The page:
I am not talking about theories of how Christ is present (transubstantiation, consubstantiation, or impanation). Nor do I intend to make the argument for the Supper as an instrument of grace. I am speaking about the general idea that Christ through his Spirit acts through our faith and in the symbols of the bread and cup.
The Bible teaches Christ’s Spiritual presence at the Lord’s Supper. This position, or one similar to it, had held privilege of place among Christians until the nineteenth century. Yet for many today, the Spiritual presence of Christ at the Lord’s Supper represents suspect doctrine.
I want to argue that the Bible makes the case that in the Supper by faith the Spirit nourishes our soul, heightens our experience of Christ (since the Spirit is the Lord’s Spirit), and cements our unity with the body of Christ, the church.
For clarity’s sake, I am not talking about theories of how Christ is present (transubstantiation, consubstantiation, or impanation). Nor do I intend to make the argument for the Supper as an instrument of grace. I am speaking about the general idea that Christ through his Spirit acts through our faith and in the symbols of the bread and cup.
Here are nine biblical arguments for Christ’s Spiritual presence at the Supper.
The Bread and Cup are Christ’s Body and Blood
First, when Jesus instituted his Supper, he said: “‘This is my body, which is given for you. Do this in remembrance of me.’ And likewise the cup after they had eaten, saying, ‘This cup that is poured out for you is the new covenant in my blood’” (Luke 22:19–20).
Whatever one’s view on the exact nature of “is” is, most can agree on the following. First, the bread and cup somehow are the body and blood of Christ. Second, this meal signifies not just Christ’s broken body (bread) but also God’s new covenant (blood). A new covenant brings a new relationship with God and his people. Third, the Supper should happen “in remembrance of me.”
As some have argued, “remembrance” here does not mean mental cognition alone. The term remembrance (ἀνάμνησιν) signals an active identity forming act (e.g., Billings 2018: 114). Remembering the great acts of God through Scripture entails a dynamic change of life and mindset, from sin and nothingness to God and active obedience.
In sum, Christ identifies the elements with his body and blood, a new relationship with God, and a new way of living. One must decide how the elements are Christ’s body and blood, how God relates to us because of it in a new way, and how our lives our changes through it.
The simplest answer is that the Holy Spirit by faith acts to nourish us, grow us, transform us, and abide in us through the Supper. By his abiding in us, the Paraclete as the Spirit of Christ makes Christ abide in us.
The most complicated answer is the literalistic one. The elements actually become the matter or substance of Christ’s flesh and blood. But Christ also calls himself a door. And nobody thinks he transubstantiates into gopher wood.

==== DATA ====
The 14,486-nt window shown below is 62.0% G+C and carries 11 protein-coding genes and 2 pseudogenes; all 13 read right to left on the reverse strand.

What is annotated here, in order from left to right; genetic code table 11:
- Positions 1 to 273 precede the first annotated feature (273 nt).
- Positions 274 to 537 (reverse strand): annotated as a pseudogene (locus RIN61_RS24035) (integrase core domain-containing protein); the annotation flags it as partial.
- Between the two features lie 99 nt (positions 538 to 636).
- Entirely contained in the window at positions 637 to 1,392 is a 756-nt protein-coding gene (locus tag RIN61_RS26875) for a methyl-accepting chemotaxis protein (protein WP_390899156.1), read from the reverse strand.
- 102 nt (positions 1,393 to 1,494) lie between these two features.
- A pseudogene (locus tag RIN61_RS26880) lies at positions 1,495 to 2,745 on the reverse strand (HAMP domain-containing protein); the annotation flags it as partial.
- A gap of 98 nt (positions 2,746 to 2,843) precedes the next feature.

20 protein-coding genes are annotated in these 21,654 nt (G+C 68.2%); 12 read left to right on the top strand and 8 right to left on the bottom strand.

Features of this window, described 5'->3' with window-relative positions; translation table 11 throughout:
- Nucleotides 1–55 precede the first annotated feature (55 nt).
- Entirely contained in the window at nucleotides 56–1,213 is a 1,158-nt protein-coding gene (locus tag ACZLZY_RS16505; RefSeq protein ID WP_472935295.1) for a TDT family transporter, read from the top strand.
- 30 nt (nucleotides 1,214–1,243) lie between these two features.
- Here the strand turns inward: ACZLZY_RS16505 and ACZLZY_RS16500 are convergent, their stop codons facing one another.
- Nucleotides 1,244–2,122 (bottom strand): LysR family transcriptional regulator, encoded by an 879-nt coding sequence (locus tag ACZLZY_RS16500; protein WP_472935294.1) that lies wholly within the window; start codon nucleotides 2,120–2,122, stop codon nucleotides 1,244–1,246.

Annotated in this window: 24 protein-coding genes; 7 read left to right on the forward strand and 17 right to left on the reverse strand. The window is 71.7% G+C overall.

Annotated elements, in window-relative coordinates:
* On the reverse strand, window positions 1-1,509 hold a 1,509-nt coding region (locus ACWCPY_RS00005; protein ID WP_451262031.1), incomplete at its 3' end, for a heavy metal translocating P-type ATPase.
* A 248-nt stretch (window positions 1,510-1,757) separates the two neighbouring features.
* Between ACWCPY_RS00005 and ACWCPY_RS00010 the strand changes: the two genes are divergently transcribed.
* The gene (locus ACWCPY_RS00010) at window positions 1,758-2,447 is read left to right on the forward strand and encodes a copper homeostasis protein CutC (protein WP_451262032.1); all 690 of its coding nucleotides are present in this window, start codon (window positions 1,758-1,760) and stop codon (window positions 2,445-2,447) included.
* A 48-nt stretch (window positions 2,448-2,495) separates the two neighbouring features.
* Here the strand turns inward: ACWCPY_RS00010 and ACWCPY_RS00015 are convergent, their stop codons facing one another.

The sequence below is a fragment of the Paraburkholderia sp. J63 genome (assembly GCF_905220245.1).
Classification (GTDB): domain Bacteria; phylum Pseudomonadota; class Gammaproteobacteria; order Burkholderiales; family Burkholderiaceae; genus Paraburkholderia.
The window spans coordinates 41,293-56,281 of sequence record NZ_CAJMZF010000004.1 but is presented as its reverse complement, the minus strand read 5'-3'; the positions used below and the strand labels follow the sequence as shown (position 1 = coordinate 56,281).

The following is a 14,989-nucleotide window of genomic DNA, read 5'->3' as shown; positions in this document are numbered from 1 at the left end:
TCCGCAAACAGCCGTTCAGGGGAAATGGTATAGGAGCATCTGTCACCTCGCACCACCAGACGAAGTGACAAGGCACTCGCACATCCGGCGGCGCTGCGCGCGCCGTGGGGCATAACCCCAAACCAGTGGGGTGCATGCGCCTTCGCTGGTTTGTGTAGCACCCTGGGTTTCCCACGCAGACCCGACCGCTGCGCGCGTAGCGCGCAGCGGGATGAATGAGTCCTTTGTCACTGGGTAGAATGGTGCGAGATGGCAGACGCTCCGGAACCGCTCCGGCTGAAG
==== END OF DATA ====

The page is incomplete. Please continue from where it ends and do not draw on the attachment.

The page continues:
The word door signifies the reality that Christ opens the way to God. And the bread and cup signify our peace with God by faith through which the Spirit acts to nourish our souls.
Christ’s Body and Blood have Fellowship with the Bread and the Cup
Second, Paul asserts that the bread has fellowship with the body of Christ while the cup has fellowship with his blood Paul. He explains: “The cup of blessing that we bless—is not the cup fellowship (κοινωνία) with the blood of Christ? The bread which we break—is not the bread fellowship (κοινωνία) with the body of Christ?” (1 Cor 10:16).
Whatever the exact relationship here (e.g., impanation), the elements of the Supper must have some spiritual relationship. A physical relationship seems excluded since the bread and wine symbolize union with Christ (see John 6). And union with Christ occurs Spiritually.
The Lord’s Supper Unites us to the Body of Christ
Third, Paul develops the notion of fellowship at the Supper by writing, “Because there is one bread, we who are many are one body since we all partake (μετέχομεν) of one bread.”
How can “we all” become one physically? The answer is that we cannot. Hence, we Spiritually unite by God’s Spirit among us. If the Supper Spiritually unites Christians as the body of Christ, how can it not also unite us Spiritually to the Head of the body?
The reason why the one bread makes us one body (v. 17) follows from the bread having fellowship with Christ’s body (v. 16). So we have a spiritual union with Christ’s body, the church, through the bread which fellowships with Christ.
Paul Contrasts Demonic Food with the Lord’s Supper
Fourth, when Paul discusses the Lord’s Supper, he contrasts the Supper with eating meat offered to idols. The latter makes one participate spiritually with demons.
He says of Israel, “are not those who eat the sacrifices fellowshipping (κοινωνοὶ) in the altar?” (1 Cor 10:18). He then turns to eating food offered to idols: “I do not want you to be fellowshipping (κοινωνοὺς) with demons” (1 Cor 10:20). Finally, he warns, “You cannot partake (μετέχειν) of the table of the Lord and the table of demons” (1 Cor 10:21).
The key words “fellowship” and “partake” that Paul uses of the Supper (vv. 16-17) also describe spiritual adultery by eating at the table of demons. And if eating demonic food means demonic fellowship and if demons are spiritual creatures and if God is Spirit, then it follows that Christ Spiritually presents himself in the Supper.
The natural inference is that the Lord’s Supper leads one to participate Spiritually with Christ.